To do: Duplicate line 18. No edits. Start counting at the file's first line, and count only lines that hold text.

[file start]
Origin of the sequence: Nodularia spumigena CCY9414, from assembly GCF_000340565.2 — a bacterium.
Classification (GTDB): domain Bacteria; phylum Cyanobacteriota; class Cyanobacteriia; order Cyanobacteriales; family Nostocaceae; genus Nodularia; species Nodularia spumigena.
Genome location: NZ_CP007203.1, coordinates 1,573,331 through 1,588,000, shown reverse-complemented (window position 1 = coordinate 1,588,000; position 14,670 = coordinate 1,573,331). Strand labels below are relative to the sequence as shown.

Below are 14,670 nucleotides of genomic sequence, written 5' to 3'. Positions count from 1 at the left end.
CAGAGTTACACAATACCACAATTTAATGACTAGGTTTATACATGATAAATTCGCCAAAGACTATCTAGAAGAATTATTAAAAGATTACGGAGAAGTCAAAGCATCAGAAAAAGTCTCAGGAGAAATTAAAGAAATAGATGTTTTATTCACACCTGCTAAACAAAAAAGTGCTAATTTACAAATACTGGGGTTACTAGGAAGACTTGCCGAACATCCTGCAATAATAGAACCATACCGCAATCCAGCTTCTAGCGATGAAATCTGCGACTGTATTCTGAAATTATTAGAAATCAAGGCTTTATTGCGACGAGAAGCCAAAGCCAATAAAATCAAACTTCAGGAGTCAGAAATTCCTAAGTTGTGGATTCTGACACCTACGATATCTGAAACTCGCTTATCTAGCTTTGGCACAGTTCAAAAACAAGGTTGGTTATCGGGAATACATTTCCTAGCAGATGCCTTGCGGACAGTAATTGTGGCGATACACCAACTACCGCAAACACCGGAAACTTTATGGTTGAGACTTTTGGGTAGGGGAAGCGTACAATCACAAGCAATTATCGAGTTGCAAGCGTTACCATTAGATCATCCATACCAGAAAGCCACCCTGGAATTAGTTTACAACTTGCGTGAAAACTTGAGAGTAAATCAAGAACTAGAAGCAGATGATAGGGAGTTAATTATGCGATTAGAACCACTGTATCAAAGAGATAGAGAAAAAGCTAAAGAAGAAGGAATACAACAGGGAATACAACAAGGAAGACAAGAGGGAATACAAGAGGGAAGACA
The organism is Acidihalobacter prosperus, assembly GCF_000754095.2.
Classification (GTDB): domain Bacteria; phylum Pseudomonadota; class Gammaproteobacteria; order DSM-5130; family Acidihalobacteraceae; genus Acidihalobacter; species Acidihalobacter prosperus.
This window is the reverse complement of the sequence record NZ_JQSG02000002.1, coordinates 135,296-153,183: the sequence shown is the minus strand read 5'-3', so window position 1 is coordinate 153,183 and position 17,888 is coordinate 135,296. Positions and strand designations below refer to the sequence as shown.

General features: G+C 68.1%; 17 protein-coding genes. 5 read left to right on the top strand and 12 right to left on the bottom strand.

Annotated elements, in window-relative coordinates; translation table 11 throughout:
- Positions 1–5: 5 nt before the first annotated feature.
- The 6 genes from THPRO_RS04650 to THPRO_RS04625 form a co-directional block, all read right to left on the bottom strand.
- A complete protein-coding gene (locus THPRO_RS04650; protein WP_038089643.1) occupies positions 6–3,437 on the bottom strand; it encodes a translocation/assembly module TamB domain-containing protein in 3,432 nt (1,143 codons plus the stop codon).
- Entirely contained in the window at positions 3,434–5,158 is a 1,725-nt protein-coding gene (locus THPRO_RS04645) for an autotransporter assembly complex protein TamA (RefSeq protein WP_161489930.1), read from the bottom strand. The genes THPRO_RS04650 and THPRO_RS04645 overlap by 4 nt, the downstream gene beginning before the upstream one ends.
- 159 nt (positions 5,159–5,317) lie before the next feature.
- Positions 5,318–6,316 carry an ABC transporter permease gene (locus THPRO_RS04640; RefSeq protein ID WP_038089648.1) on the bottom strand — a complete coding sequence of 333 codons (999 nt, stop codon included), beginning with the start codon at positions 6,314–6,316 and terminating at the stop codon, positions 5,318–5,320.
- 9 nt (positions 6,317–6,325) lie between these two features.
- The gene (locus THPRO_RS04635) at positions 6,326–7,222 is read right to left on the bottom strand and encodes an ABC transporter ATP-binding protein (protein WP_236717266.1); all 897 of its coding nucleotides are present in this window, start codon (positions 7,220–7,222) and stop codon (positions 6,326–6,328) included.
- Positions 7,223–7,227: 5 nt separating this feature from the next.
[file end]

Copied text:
- The gene (locus THPRO_RS04635) at positions 6,326–7,222 is read right to left on the bottom strand and encodes an ABC transporter ATP-binding protein (protein WP_236717266.1); all 897 of its coding nucleotides are present in this window, start codon (positions 7,220–7,222) and stop codon (positions 6,326–6,328) included.